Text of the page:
GRAND AVENUE HOTEL CO. V. WHARTOI'.
"So, also, there al'E! several classes of corporations, such as public municipal corJ)()rations, the leading object of which is to promote the public interest; corporations technically private, but yet of a quasi. public character, having in view some great public enterprise, in which the public interests are dkectly involved to such an extent as to justify conferring upon them important governmental powers, such as an exercise ()f the right of eminent domain."
And in Price v. Irrigating Co., 56 Cal. 431, the court, speaking by Mr. Justice McKinstry, said:
"Every corporation deriving its being from the act above cited has impressed upon it a public trust,-the duty of furnishing water, if water it has, to all those who come within the class or community for wholle alleged benefit it has been created. Every such corporation may exercise, on behalf of the public, the PQ'Wel of eminent domain; and-no man nor company of men, incorporated or otherwise, can take the property of a citizen for his or their own excluSlive benefit. So plain a proposition cannot require elaboration. The power-in its nature a public power -and the public duty are correlative. The duty exists, without any express statutory words imposing it, whenever the public use appears."
See, also, Oonst. Cal. art. 14, § 1, and San Diego Land & Town Co. v. City of National Oity, 74 Fed. 79. The use of water for irrigation, the supreme court of the United States, in Irrigation Dist. v. Bradley (decided Nov. 16, 1896) 17 Sup. Ot. 56, held to be a public use, upon the same reasoning that it was so decided by the supreme court of Oalifornia. The power of eminent domain cannot be conferred or exerted for any other purpose. Being a public use, therefore, it is essential to the interests of the public that it be kept a going concern. It is as essential that the business of furnishing it be kept a going concern as that the business of a railroad should be kept a going conce"rD. This is a condition of the equitable doctrine of preference. Ano. a water company, therefore, is like a railroad company, not like a coal company; and hence Snively v. Coal Co., 69 Fed. 204, and cases there cited, do not apply. Judge Adams clearly stated the rule of preference as to railroad companies, and the reason of it to be, among other things, that a railroad corporation was a quasi public one, as we have seen a water company is by the laws of California. The demurrer to the petition of Alloway, together with demurrers to the similar petitions of James Blakeley, Theo. Caldwell, A. H. Cowell, N. Densmore, George Faass, E. Franklin et al., Fred Grohe, James A. Griffin, J. Lane, Sailsbury & Vickory, and W. H. Williams will therefore be overruled, with leave to complainant to answer the petitions within 10 days.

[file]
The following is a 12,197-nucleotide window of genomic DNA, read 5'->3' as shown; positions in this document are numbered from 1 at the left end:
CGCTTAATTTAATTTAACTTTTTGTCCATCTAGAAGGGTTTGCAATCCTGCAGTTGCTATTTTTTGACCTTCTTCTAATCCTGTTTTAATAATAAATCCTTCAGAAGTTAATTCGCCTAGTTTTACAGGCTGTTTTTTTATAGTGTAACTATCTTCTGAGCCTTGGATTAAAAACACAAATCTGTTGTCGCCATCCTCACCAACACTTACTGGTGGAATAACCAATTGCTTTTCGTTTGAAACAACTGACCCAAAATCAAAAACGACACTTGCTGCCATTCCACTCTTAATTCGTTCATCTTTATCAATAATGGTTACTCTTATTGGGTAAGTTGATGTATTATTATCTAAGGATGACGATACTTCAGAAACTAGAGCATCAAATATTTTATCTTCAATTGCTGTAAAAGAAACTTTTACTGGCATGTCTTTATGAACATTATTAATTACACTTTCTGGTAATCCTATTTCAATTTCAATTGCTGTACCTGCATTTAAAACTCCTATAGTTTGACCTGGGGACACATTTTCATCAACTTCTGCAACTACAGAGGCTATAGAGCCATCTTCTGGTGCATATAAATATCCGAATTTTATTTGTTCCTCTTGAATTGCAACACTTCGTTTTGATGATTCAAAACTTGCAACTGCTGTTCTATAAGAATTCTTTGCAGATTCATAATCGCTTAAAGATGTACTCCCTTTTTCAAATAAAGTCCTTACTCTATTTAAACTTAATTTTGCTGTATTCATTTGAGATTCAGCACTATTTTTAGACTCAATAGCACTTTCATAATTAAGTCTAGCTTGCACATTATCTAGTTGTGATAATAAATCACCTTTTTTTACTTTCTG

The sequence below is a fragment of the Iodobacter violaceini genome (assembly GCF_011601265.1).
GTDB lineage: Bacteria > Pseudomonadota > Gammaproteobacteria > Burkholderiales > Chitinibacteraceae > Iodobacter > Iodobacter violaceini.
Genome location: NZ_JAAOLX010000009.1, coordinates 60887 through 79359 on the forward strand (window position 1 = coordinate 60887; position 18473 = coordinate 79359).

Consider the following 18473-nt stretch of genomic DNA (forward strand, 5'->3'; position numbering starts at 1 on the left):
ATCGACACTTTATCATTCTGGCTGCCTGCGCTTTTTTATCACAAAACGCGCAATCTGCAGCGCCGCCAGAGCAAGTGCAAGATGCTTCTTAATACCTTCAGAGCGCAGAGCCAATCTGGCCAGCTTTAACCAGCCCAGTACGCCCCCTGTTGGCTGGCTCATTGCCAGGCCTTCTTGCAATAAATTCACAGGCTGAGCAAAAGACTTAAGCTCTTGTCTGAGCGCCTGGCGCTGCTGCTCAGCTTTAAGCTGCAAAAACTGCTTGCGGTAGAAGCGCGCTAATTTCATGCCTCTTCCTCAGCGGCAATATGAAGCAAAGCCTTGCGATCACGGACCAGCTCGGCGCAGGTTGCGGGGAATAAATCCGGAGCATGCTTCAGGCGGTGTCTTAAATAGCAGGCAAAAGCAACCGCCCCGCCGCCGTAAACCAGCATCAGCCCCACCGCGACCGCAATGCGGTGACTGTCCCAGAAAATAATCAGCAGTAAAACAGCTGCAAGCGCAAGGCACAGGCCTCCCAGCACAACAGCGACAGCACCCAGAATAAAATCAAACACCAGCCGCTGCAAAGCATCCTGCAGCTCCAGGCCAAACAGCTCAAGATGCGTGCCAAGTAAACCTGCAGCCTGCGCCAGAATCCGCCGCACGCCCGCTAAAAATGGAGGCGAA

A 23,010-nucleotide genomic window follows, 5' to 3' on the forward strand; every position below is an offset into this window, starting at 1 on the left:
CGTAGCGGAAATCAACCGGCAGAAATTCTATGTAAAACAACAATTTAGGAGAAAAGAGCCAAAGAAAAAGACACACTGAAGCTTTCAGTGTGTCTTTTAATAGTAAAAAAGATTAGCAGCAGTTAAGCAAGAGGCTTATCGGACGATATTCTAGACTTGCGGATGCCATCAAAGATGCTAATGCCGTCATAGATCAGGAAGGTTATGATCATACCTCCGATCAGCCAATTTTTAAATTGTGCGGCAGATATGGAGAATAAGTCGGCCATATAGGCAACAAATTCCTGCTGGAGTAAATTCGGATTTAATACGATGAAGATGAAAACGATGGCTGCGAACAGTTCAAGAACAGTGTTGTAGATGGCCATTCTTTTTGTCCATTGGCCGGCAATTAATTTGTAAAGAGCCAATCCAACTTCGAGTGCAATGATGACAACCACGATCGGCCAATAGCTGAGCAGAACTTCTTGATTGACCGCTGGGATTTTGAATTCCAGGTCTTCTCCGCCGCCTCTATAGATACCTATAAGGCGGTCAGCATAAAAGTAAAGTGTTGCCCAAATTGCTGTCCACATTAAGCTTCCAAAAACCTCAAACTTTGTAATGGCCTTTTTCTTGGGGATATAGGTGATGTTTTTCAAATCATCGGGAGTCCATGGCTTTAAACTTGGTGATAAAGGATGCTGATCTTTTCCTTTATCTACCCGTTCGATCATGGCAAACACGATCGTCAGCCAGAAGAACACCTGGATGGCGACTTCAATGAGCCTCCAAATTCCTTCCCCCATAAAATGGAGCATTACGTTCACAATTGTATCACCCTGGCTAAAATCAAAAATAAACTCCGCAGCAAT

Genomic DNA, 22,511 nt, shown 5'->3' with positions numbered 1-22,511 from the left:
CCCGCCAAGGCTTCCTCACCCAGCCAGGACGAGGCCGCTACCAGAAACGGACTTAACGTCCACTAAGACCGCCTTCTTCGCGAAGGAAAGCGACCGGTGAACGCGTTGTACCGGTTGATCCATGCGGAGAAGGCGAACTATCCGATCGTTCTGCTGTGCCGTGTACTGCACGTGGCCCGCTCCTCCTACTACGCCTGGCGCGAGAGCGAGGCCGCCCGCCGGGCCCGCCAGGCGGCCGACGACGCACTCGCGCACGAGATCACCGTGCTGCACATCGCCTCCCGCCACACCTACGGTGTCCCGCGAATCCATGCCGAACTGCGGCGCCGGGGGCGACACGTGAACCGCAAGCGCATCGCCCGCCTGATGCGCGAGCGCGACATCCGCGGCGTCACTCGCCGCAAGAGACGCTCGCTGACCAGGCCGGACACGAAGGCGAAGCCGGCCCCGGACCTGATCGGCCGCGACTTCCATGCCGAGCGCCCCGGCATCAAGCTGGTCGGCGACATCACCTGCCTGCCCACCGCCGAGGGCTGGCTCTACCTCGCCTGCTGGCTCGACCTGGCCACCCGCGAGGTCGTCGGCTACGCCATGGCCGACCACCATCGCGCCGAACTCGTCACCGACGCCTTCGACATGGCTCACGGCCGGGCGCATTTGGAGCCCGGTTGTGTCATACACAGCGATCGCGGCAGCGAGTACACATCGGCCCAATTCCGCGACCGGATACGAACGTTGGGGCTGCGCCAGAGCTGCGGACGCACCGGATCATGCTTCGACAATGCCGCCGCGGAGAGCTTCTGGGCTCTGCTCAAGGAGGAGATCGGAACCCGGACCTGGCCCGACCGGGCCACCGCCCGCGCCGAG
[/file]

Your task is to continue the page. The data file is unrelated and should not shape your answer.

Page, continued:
GRAND AVENUE HOTEL CO. v. WHARTON et aL (Circuit Court of Appeals, Eighth Circuit. March 1, 1897.)
Defendant made a contract with plaintiffs to purchase from them two boilers of a certain kind, particularly described in the specifications attachd to the contract, such boilers to be set up by plaintiffs in defendant's hotel at Kansas City. After the boilers were set up, it was found that the muddy water of the Missouri river, which was the only source of water supply, caused a sediment to form, which rendered the boilers useless Held that, though the plaintiffs knew that the water of the Missouri would necessarily be used in the boilers, and knew Its character, yet, as defend-
79 FEDERAL REPORTER. ant had contracted for a definite, known kInd of boilers, there was no implied warranty on plalntiffs' part that they would operate successfully with the muddy water of the Missouri.
In Error to the Circuit Court of the United States for the Western District of Missouri.